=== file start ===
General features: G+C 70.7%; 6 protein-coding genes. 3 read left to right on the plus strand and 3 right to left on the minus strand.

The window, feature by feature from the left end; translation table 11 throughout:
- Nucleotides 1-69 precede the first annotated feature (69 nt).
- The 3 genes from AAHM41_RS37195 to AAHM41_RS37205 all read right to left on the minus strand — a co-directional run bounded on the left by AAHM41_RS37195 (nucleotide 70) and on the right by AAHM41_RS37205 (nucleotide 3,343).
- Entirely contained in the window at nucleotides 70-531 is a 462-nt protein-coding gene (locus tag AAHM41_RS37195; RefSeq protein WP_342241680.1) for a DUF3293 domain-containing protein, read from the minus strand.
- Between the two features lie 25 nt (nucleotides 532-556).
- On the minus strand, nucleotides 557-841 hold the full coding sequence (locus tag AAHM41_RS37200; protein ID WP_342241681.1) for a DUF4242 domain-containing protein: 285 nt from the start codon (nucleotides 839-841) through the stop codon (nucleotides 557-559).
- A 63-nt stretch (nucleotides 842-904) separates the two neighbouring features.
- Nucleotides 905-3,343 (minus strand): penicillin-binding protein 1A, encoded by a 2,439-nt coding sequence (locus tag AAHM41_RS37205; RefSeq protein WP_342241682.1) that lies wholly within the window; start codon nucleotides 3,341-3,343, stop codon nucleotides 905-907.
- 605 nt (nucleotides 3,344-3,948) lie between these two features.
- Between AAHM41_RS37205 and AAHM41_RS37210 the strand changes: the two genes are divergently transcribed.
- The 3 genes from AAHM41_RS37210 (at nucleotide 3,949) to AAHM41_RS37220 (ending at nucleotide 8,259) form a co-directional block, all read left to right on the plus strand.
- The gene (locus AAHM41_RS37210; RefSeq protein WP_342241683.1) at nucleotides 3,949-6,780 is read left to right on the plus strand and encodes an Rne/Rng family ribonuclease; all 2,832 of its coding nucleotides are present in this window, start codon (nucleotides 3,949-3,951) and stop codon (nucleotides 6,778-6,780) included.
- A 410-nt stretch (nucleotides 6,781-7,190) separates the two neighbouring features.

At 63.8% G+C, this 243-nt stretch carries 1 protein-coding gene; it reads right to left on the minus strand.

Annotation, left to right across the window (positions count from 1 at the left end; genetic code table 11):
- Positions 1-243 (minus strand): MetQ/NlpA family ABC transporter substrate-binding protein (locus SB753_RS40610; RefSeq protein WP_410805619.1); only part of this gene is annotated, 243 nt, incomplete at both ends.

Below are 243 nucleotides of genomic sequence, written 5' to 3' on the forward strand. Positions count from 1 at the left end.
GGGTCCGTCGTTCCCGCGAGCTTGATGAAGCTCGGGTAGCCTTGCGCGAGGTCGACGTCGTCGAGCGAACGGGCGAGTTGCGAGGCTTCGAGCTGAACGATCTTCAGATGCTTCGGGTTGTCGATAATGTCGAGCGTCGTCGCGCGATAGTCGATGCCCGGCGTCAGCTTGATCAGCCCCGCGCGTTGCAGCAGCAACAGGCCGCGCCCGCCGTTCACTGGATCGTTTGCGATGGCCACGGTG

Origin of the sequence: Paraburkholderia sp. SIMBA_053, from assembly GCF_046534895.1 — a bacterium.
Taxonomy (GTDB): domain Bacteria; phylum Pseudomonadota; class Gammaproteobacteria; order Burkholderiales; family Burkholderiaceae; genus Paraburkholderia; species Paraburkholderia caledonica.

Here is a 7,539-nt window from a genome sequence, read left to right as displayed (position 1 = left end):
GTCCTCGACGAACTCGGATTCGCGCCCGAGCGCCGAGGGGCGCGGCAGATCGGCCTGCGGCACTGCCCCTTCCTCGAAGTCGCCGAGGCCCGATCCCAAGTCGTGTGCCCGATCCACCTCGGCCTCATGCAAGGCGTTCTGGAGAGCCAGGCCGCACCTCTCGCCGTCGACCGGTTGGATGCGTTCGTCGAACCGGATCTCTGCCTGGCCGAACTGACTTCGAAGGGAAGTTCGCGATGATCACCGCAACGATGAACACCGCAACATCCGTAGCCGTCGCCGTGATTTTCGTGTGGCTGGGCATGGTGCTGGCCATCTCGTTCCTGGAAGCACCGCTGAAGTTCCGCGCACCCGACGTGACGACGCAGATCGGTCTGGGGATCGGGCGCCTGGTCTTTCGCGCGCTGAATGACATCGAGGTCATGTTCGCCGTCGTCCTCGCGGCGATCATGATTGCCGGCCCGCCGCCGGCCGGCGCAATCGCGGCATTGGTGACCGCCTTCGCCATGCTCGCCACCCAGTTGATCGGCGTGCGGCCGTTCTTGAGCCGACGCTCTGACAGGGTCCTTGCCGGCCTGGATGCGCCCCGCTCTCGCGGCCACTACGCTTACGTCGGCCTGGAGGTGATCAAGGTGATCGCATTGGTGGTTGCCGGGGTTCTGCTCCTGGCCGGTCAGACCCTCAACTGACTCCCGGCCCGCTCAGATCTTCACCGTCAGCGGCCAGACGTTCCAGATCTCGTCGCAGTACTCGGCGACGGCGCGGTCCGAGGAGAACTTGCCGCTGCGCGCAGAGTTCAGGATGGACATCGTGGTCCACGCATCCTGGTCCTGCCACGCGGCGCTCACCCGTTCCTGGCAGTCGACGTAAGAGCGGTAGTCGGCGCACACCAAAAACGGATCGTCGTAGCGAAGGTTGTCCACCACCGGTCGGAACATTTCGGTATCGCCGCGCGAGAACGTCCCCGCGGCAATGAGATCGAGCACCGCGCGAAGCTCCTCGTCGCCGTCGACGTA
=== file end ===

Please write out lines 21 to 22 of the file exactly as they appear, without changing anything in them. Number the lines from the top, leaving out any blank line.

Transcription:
Taxonomy (GTDB): domain Bacteria; phylum Pseudomonadota; class Gammaproteobacteria; order Burkholderiales; family Burkholderiaceae; genus Paraburkholderia; species Paraburkholderia caledonica.

Here is a 7,539-nt window from a genome sequence, read left to right as displayed (position 1 = left end):